For example, the NDC for a 100-count bottle of Prozac 20 mg is 0777-3105-02. The first segment of numbers identifies the labeler. In this case, the labeler code “0777” is for Dista Products Company, the labeler of Prozac. The second segment, the product code, identifies the specific strength, dosage form (i.e, capsule, tablet, liquid) and formulation of a drug for a specific manufacturer. In our case, “3105” identifies that this dosage form is a capsule. The third segment is the package code, and it identifies package sizes and types. Our example shows that the package code “02” for this bottle of Prozac identifies that 100 capsules are in the bottle. The FDA maintains a searchable database of all NDC codes on their website. This is illustrated in FIG. 1A.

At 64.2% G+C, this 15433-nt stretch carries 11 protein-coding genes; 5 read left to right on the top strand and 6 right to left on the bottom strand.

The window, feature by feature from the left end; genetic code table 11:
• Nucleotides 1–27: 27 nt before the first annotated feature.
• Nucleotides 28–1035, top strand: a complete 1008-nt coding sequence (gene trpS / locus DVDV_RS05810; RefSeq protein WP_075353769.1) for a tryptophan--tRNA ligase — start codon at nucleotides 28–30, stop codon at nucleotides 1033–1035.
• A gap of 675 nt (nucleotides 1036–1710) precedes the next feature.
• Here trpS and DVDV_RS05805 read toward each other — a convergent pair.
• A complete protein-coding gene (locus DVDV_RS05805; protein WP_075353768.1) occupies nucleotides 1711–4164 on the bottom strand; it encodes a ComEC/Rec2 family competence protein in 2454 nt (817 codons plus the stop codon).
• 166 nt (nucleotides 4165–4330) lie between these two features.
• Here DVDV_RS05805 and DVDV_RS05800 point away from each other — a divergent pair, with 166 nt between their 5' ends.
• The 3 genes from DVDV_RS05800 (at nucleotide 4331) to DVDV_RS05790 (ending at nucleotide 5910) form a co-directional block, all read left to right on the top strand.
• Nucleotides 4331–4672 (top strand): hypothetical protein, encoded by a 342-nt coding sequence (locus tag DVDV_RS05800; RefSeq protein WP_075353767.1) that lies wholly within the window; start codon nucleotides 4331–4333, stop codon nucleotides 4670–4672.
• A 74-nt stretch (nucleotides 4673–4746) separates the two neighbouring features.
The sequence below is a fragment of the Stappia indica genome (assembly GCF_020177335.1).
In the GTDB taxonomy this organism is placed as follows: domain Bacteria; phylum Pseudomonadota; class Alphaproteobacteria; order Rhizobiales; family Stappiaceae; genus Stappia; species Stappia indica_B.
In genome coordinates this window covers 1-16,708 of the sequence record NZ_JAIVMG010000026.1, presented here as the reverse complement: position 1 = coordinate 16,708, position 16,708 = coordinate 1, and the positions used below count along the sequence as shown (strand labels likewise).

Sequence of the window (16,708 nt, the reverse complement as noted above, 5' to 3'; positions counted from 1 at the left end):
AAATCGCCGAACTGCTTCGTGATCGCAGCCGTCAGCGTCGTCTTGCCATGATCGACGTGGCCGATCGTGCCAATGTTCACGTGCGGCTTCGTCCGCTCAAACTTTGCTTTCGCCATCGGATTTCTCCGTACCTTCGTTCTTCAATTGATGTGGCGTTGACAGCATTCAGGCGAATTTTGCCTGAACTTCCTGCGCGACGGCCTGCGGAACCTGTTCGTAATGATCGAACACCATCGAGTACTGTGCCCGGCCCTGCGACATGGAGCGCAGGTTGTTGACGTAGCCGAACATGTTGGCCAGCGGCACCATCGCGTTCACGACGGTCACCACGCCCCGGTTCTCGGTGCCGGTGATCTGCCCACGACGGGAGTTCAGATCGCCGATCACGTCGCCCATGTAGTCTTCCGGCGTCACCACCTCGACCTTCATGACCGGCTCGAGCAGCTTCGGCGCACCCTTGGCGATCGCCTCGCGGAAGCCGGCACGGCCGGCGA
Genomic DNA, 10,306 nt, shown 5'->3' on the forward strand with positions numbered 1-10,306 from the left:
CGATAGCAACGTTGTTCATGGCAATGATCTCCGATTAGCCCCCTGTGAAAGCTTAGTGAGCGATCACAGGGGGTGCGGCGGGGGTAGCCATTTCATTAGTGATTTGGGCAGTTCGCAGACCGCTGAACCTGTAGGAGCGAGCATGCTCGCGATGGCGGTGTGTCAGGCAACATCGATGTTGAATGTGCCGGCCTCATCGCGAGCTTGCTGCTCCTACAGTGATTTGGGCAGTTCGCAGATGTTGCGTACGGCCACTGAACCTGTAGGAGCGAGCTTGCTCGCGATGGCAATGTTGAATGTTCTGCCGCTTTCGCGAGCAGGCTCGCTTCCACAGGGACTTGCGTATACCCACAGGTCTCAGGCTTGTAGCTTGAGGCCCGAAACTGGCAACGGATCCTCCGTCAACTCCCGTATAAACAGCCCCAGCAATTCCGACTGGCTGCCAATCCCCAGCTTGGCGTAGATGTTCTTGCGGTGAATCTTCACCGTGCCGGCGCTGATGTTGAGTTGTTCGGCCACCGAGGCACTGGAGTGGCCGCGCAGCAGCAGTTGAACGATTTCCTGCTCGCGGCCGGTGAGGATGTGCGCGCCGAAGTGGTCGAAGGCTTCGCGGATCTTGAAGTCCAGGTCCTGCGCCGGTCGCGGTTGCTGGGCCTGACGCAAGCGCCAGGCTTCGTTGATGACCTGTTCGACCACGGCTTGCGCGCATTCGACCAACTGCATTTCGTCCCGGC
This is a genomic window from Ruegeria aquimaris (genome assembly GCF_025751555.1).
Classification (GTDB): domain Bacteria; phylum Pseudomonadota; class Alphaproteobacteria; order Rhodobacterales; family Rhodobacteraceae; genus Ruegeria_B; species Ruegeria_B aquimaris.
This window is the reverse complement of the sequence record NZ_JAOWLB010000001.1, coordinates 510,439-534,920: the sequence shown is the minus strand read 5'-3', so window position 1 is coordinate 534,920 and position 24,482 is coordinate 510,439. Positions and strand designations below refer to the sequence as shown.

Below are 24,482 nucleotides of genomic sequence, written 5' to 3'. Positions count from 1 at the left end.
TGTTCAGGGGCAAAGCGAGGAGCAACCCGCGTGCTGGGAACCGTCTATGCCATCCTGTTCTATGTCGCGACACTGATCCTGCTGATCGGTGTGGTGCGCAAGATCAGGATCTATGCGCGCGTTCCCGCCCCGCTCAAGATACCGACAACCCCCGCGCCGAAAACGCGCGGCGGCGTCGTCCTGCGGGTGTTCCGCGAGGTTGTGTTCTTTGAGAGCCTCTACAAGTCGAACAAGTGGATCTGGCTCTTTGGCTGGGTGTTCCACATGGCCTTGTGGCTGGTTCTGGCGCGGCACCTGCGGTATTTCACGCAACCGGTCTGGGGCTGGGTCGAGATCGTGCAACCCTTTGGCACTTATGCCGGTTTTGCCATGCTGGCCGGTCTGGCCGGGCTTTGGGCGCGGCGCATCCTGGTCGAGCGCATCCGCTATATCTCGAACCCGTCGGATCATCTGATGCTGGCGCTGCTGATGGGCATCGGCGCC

The NDC codes are unique codes that are applied for and assigned to specific individuals to be associated with specific products. Each manufacturer of allergens, for example, has a unique NDC associated with the allergen that they provide, which is assigned to that manufacture for that allergen based upon their applying for such. The manufacturer, therefore, has full ownership of that NDC. In order for that NDC to appear in a database with the associated information the approval of that manufacture is required. For example, manufacturer of a well-known drug will provide information to the database and populate that database and the record associated with that NDC with the information regarding that allergen associated with that NDC but they will also define what the AWP is for that allergen. It is the manufacturer, not the person that controls the NDC of the manufacturer, that controls what is in database, including the AWP. Additionally, it should be noted that a distributor could actually apply for an NDC and could populate or associate with that NDC information regarding a particular allergen. They could actually place this NDC that they own, this being a unique NDC, in a database with another NDC, a different and unique NDC, that will be associated with basically the same allergen. This, of course, would provide some NDC contention within the database which is to be avoided if possible. In addition, if a manufacturer were to expand their offerings such that bulk allergens were packaged in different bottles at different dosages, this would require an NDC code for that particular configuration. This, again, would be NDC codes that were owned by manufacturer and uniquely identify the particular allergen and the configuration and dosage of that allergen. Currently, allergens are distributed in bulk quantities.